Tour de Force: A Selected History of Guided Tours

By Clemency Hinton (@clemencyhinton)

Guided tours are part and parcel of today’s tourism industry. In fact, there are over 1,800 registered professional tour guides in the UK alone.[1] Tour guides (also known as rangers, couriers or interpreters) can be traced through history, leading one scholar to describe guiding as likely to be ‘among the world’s oldest professions.’[2] The World Federation of Tourist Guide Associations defines a ‘Tourist Guide’ as a qualified person who ‘guides visitors in the language of their choice and interprets the cultural and natural heritage of an area.’[3] However, guides have existed long before they became part of a recognised profession.

From the ancient Greek and Roman Empires all the way into the Middle Ages, we hear of pathfinders and cicerones; these were entrepreneurial experts who could demonstrate local knowledge and promise to keep any traveller(s) safe.[4] Tourists in antiquity – such as those wishing to visit the Seven Wonders of the World, or to attend the Olympic Games –  could hardly get by without help on their travels.[5] Herodotus himself wrote about using guides as he roamed, favouring those who could translate the local language for him.[6]

By the late Renaissance, guides had taken on what Erik Cohen describes as a complex and heterogeneous ‘mentor’ role.[7] We can see this in the cultural pilgrimages of Europe, made popular during the seventeenth and eighteenth centuries, known as ‘Grand Tours.’ Special tutors, ‘articulate, multilingual, and well-versed in many subjects,’ would lead young aristocratic Englishmen on tours through the landmark sites of Europe.[8] This was not just a geographical task; the tutor was also required to police and guide his pupil’s moral and religious conduct whilst abroad.[9]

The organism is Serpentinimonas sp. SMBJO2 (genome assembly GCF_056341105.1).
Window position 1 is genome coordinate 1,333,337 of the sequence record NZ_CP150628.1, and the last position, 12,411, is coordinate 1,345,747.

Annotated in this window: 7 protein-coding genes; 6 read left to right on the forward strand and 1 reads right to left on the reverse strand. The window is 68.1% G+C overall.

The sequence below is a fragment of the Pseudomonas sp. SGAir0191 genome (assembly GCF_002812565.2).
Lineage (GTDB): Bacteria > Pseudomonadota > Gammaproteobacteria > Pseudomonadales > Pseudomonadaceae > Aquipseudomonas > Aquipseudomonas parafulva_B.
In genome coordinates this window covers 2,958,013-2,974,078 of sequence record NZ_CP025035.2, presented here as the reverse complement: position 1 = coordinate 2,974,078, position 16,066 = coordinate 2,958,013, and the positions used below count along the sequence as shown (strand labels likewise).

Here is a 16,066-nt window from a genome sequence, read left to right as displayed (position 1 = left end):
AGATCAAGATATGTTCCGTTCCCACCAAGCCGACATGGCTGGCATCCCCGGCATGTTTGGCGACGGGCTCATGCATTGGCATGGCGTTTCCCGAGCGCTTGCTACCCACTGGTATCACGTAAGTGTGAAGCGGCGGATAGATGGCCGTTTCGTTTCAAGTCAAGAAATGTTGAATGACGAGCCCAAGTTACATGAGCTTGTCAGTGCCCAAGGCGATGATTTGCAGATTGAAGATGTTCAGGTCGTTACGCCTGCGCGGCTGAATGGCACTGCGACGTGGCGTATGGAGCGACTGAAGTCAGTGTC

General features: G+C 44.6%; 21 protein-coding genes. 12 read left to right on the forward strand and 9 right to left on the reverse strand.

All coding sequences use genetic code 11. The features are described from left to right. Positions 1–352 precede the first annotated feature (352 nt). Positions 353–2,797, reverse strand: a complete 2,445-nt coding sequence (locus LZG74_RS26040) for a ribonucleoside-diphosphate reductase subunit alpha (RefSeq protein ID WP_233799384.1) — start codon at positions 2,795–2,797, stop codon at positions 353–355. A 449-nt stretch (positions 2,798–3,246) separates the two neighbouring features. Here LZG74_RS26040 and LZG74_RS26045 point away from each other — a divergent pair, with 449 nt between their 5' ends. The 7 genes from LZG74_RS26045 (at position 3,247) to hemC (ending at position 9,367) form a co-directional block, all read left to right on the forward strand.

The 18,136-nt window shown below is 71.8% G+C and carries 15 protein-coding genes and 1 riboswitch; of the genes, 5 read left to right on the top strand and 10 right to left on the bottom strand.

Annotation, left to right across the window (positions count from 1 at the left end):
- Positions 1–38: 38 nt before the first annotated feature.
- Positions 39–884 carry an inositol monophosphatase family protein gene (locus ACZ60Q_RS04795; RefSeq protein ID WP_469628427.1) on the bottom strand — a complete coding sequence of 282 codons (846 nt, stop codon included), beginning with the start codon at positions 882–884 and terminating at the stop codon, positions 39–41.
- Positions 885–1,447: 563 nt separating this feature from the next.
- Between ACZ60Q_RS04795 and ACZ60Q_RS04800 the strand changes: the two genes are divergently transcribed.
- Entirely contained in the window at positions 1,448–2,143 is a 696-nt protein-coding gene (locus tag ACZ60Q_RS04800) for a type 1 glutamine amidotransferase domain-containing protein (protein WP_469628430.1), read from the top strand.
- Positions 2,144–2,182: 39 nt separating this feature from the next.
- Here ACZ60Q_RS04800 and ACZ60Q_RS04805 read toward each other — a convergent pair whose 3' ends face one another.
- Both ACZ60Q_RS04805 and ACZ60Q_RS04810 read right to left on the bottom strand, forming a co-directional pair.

The Industrial Revolution in the eighteenth century brought new and efficient transport technologies which opened up tourism to the masses. The pioneer of national ‘excursions’ in Britain was Thomas Cook, a travelling agent who organised special discounted train services to take groups on pleasure trips around the country.[10] Eventually, by utilising the steam train and ship, Thomas Cook could organise affordable international packaged tours of the Far East, India and America. In 1897, Cook was supplying 20,000 British tourists every year.[11] These large group trips further developed the presence of guides, tour operators and service personnel in fledgling tourism centres.[12]

In the last forty years, tour guiding has been closely scrutinised by scholars and industry authorities. Over 90% of all literature on the subject has been published since 1990, as scholars struggle over the ethical questions of how guides can effectively, sensitively and engagingly bridge the ‘culture gap’ that emerges when tourists visit a foreign destination.[13] This unique challenge has encouraged the industry to professionalise and create codes of service.[14] In the UK the highest qualification for tour guiding is the Blue Badge, which is rewarded ‘only following extensive training and vigorous examination’ by the Institute of Tourist Guiding.[15] Blue Badge guides are acknowledged by the British Tourism Authority as the nation’s official tourist guides.